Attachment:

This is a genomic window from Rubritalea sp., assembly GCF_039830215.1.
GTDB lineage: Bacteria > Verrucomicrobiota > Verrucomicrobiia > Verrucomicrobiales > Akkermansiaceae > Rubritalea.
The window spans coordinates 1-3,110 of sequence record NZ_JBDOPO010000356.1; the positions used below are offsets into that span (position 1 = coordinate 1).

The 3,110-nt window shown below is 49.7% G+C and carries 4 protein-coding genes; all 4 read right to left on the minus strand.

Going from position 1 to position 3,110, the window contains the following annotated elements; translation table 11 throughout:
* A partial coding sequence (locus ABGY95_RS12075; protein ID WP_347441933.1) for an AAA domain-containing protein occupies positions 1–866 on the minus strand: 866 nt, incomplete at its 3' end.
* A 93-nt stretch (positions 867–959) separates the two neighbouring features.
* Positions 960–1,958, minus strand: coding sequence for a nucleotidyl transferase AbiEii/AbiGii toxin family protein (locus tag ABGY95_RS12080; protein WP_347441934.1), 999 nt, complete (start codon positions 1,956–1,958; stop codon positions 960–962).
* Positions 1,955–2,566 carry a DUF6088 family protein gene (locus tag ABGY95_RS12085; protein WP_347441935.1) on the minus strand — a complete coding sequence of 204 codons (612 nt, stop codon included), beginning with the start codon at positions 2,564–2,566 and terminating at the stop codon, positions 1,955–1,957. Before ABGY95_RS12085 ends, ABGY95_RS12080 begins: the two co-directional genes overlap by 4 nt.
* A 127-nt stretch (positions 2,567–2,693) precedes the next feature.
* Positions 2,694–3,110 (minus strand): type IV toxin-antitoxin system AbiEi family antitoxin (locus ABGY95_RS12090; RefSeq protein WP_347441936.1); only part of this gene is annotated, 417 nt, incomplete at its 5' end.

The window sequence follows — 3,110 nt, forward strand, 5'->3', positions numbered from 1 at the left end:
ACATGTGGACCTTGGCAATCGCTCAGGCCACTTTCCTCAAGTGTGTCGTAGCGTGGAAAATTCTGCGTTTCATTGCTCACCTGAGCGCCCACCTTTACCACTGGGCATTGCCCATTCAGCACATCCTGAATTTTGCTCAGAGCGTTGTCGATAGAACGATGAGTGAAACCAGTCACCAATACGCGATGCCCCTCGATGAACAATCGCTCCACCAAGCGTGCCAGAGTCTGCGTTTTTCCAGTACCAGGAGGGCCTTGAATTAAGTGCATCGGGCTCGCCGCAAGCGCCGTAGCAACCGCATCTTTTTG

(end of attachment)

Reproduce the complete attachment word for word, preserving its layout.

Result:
This is a genomic window from Rubritalea sp., assembly GCF_039830215.1.
GTDB lineage: Bacteria > Verrucomicrobiota > Verrucomicrobiia > Verrucomicrobiales > Akkermansiaceae > Rubritalea.
The window spans coordinates 1-3,110 of sequence record NZ_JBDOPO010000356.1; the positions used below are offsets into that span (position 1 = coordinate 1).

The 3,110-nt window shown below is 49.7% G+C and carries 4 protein-coding genes; all 4 read right to left on the minus strand.

Going from position 1 to position 3,110, the window contains the following annotated elements; translation table 11 throughout:
* A partial coding sequence (locus ABGY95_RS12075; protein ID WP_347441933.1) for an AAA domain-containing protein occupies positions 1–866 on the minus strand: 866 nt, incomplete at its 3' end.
* A 93-nt stretch (positions 867–959) separates the two neighbouring features.
* Positions 960–1,958, minus strand: coding sequence for a nucleotidyl transferase AbiEii/AbiGii toxin family protein (locus tag ABGY95_RS12080; protein WP_347441934.1), 999 nt, complete (start codon positions 1,956–1,958; stop codon positions 960–962).
* Positions 1,955–2,566 carry a DUF6088 family protein gene (locus tag ABGY95_RS12085; protein WP_347441935.1) on the minus strand — a complete coding sequence of 204 codons (612 nt, stop codon included), beginning with the start codon at positions 2,564–2,566 and terminating at the stop codon, positions 1,955–1,957. Before ABGY95_RS12085 ends, ABGY95_RS12080 begins: the two co-directional genes overlap by 4 nt.
* A 127-nt stretch (positions 2,567–2,693) precedes the next feature.
* Positions 2,694–3,110 (minus strand): type IV toxin-antitoxin system AbiEi family antitoxin (locus ABGY95_RS12090; RefSeq protein WP_347441936.1); only part of this gene is annotated, 417 nt, incomplete at its 5' end.

The window sequence follows — 3,110 nt, forward strand, 5'->3', positions numbered from 1 at the left end:
ACATGTGGACCTTGGCAATCGCTCAGGCCACTTTCCTCAAGTGTGTCGTAGCGTGGAAAATTCTGCGTTTCATTGCTCACCTGAGCGCCCACCTTTACCACTGGGCATTGCCCATTCAGCACATCCTGAATTTTGCTCAGAGCGTTGTCGATAGAACGATGAGTGAAACCAGTCACCAATACGCGATGCCCCTCGATGAACAATCGCTCCACCAAGCGTGCCAGAGTCTGCGTTTTTCCAGTACCAGGAGGGCCTTGAATTAAGTGCATCGGGCTCGCCGCAAGCGCCGTAGCAACCGCATCTTTTTG